Stranger - Here you will do well to tarry! Here our highest good is Pleasure!

Blogging On A World Where Nothing Comes From Nothing

Promoting the Study of the Philosophy of Epicurus

Ifyoucouldflytovenus

Revised Edits: A Hymn That Might Have Been, If Joseph Smith had read Lucretius instead of ……whatever!

I recently came across the Mormon hymn “If You Could Hie to Kolob,” which I find interesting because  — with only a few alterations — it can be turned from something absurd to something not too different from what Lucretius himself might have written.  I have taken the liberty of adding a running caption with “corrected” wording in accord with Epicurean doctrine, and I have posted the results below.

There are two versions – one which tracks the standard lyrics, and one which tracks a variation that is available on the internet.  Both contain very memorable music, and with these captions I thought readers of this blog might find them enjoyable.  I have also posted the revised lyrics with comments below.  Here are both of these videos in Youtube format:

“Standard” version

1. If you could fly to Venus In the twinkling of an eye,
And then continue onward, With that same speed to fly,
Do you think that you would ever, Through all eternity,
Find out a generation where gods began to be?

2. Or see a grand beginning, Where space did not extend?
Or view a last creation, Where gods and matter end?
Me thinks that Nature whispers, “No man has found new space,’
Beyond an outside curtain, Where no thing has a place.”

3. The universe continues, And worlds and lives abound;
Improvement and regression, Have one eternal round.
There is no end to matter; There is no end to space;
There was no time before time; Time has no “end” to face.

4. There is no end to virtue; There is no end to light.
There is no end to wisdom; There is no end to “right.”
There are no bars to Nature, as He alone has proved,
Or deep-set markers shaken, which gods or man can move.

5. Our Nature is our glory; Our lives are ours to love;
There is no fate to tame us; There is no Heaven above.
There is no Hell below us; There is no fortune bless’d.
And only through His vic’try, are men’s hearts brought to rest.

 

“Variation” version

1.  If you could fly to Venus In the twinkling of an eye,
And then continue onward, With that same speed to fly,
Do you think that you would ever, Through all eternity,
Find out a generation where gods began to be?

2. Or see a grand beginning, Where space did not extend?
Or view a last creation, Where gods and matter end?
Me thinks that Nature whispers, “No man has found new space,’
Beyond an outside curtain, Where no thing has a place.”

3. The universe continues, And worlds and lives abound;
Improvement and regression, Have one eternal round.
There is no end to matter; to space; to motion; to time.
There is no end to virtue; To light, to wisdom, to “right.”
There is no end to Nature, to birth, to aging, and death.

5. There is no end to Nature; Our lives are ours to love;
There is no wind of fortune; There is no Heaven above; no Hell below; no goal but love!

 

Notes:

Verses One and Two are stated in the form of questions, which may initially be unclear to some.  Of course the Epicurean answer (which interestingly is also the answer in the Mormon original) is that the person addressed could NOT ever find a place to which matter and space do not extend, because the universe has no limits.  It is also impossible to find a time before gods began, because the Epicurean gods, which are in all respects a part of and subject to Nature, are eternal by their Nature, and there was never a time before the gods existed.  (And thus the gods never experienced a progression in development in which they one day woke up and decided to create men for the gods’ own amusement.)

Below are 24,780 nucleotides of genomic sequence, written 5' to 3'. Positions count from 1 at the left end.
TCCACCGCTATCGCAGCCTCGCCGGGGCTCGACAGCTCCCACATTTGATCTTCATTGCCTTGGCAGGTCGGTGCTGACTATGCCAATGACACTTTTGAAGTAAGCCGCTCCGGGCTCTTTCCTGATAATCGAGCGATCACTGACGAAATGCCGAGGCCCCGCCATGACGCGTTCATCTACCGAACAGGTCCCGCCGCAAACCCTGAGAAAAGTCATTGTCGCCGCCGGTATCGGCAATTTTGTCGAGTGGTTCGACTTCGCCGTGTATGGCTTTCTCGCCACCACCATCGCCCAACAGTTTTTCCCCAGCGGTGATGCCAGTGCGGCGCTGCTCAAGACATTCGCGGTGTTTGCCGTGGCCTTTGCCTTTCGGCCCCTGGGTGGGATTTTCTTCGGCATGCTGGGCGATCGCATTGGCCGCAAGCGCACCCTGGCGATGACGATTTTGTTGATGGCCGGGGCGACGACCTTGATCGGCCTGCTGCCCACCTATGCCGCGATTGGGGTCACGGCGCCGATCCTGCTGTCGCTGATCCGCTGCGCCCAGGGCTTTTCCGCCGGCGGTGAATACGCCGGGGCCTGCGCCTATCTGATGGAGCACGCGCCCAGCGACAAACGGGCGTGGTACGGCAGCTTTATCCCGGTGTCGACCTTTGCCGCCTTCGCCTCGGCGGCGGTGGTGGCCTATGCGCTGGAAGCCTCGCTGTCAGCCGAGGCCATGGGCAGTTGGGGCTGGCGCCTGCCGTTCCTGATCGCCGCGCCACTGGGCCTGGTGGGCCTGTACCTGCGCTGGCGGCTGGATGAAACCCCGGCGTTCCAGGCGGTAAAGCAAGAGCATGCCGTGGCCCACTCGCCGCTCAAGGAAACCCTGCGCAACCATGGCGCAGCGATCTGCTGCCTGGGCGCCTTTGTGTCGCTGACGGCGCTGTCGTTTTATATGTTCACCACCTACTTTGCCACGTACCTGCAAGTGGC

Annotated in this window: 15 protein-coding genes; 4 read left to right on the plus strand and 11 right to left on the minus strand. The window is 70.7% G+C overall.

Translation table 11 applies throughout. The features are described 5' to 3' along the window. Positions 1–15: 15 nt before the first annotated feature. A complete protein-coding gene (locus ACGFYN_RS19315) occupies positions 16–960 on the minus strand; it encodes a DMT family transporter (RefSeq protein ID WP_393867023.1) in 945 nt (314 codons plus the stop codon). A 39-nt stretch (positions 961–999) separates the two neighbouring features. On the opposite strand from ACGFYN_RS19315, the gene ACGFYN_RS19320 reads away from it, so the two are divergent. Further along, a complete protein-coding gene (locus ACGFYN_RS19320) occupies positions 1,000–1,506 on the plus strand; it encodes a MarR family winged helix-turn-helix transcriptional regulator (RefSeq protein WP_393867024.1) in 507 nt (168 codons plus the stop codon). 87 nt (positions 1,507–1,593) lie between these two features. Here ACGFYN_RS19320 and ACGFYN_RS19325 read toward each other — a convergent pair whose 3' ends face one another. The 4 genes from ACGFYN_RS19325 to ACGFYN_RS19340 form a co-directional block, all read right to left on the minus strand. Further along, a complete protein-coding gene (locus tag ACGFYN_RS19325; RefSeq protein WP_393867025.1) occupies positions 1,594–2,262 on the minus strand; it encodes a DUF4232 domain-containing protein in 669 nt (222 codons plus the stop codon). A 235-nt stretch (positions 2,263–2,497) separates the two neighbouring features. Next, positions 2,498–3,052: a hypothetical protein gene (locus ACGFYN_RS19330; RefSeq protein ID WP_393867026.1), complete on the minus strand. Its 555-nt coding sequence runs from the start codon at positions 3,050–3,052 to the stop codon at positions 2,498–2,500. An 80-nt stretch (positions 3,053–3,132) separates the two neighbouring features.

Likewise, there is no “last creation” that marks any final boundary or that was created by any god, because Nature is eternal and had no beginning.  There is also no space “outside a curtain” — outside the universe — from which any matter or anything else may enter into this universe or escape to another.

Verse Three of the Mormon original also tracks Lucretius.  We are told clearly in De Rerum Natura that other worlds like ours exist and many living beings “abound” in the universe.  This Epicurean doctrine is based on the observation that we see here on Earth that Nature does not make only a single one of any kind of thing, and thus we have compelling evidence – and nothing to contradict it – that supports the conclusion that Nature has not made only one Earth and only one race of men.

It is critical to understand that reference to “Virtue” here is of the Epicurean type.  Virtue is NOT its own reward, as held by Plato, but a description of the strong and proper way of life one pursues in following the path of Nature to achieve happiness.

“Right” is a reflection that Epicureanism is a dogmatic philosophy that instructs us to make clear pronouncements on truth and falsehood based on the canon of the five senses, the pain / pleasure mechanism, and the anticipations.  At the same time, we must not forget that it is right to “wait” and refrain from concluding that something is certain when there is no evidence to support that conclusion, or where the evidence is conflicting.

In Verse Four, in reference to the goal being “love,” the word “love” serves as a synonym for purposeful happy living.  In this sense, love is the action of a living being which willfully values those things which are dear to it and bring happiness to it.  And it is of course core Epicurean doctrine that there is no Fate, no Heaven, and no Hell to serve as obstacles to our attainment of a happy life — our lives are ours to live, and ours to love.

 

Print Friendly, PDF & Email